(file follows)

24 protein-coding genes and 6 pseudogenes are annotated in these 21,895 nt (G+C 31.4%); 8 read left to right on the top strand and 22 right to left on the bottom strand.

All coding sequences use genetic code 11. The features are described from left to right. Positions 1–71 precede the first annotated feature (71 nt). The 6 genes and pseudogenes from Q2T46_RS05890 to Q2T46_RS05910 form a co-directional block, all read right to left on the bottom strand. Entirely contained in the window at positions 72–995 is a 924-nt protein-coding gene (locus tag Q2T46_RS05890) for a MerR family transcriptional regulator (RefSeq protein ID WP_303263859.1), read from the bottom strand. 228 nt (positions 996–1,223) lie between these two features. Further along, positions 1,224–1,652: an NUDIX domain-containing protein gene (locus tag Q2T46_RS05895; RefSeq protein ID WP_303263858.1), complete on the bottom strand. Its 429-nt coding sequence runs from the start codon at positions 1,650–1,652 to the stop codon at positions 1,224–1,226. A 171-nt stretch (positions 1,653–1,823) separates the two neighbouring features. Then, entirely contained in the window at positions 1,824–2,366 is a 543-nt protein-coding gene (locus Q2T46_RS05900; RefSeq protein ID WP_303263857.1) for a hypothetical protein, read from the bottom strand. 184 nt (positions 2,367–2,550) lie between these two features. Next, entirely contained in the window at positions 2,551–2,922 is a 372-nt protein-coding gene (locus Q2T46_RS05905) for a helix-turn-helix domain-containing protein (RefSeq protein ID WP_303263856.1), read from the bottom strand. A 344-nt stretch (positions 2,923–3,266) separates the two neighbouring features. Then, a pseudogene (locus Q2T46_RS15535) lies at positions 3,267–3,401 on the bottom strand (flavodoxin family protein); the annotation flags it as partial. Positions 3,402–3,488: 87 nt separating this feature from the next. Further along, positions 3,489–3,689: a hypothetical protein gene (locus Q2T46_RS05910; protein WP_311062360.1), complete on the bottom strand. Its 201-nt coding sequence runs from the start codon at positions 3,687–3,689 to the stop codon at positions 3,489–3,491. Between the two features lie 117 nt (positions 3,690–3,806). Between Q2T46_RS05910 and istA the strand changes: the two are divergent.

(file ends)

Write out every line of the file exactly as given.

24 protein-coding genes and 6 pseudogenes are annotated in these 21,895 nt (G+C 31.4%); 8 read left to right on the top strand and 22 right to left on the bottom strand.

All coding sequences use genetic code 11. The features are described from left to right. Positions 1–71 precede the first annotated feature (71 nt). The 6 genes and pseudogenes from Q2T46_RS05890 to Q2T46_RS05910 form a co-directional block, all read right to left on the bottom strand. Entirely contained in the window at positions 72–995 is a 924-nt protein-coding gene (locus tag Q2T46_RS05890) for a MerR family transcriptional regulator (RefSeq protein ID WP_303263859.1), read from the bottom strand. 228 nt (positions 996–1,223) lie between these two features. Further along, positions 1,224–1,652: an NUDIX domain-containing protein gene (locus tag Q2T46_RS05895; RefSeq protein ID WP_303263858.1), complete on the bottom strand. Its 429-nt coding sequence runs from the start codon at positions 1,650–1,652 to the stop codon at positions 1,224–1,226. A 171-nt stretch (positions 1,653–1,823) separates the two neighbouring features. Then, entirely contained in the window at positions 1,824–2,366 is a 543-nt protein-coding gene (locus Q2T46_RS05900; RefSeq protein ID WP_303263857.1) for a hypothetical protein, read from the bottom strand. 184 nt (positions 2,367–2,550) lie between these two features. Next, entirely contained in the window at positions 2,551–2,922 is a 372-nt protein-coding gene (locus Q2T46_RS05905) for a helix-turn-helix domain-containing protein (RefSeq protein ID WP_303263856.1), read from the bottom strand. A 344-nt stretch (positions 2,923–3,266) separates the two neighbouring features. Then, a pseudogene (locus Q2T46_RS15535) lies at positions 3,267–3,401 on the bottom strand (flavodoxin family protein); the annotation flags it as partial. Positions 3,402–3,488: 87 nt separating this feature from the next. Further along, positions 3,489–3,689: a hypothetical protein gene (locus Q2T46_RS05910; protein WP_311062360.1), complete on the bottom strand. Its 201-nt coding sequence runs from the start codon at positions 3,687–3,689 to the stop codon at positions 3,489–3,491. Between the two features lie 117 nt (positions 3,690–3,806). Between Q2T46_RS05910 and istA the strand changes: the two are divergent.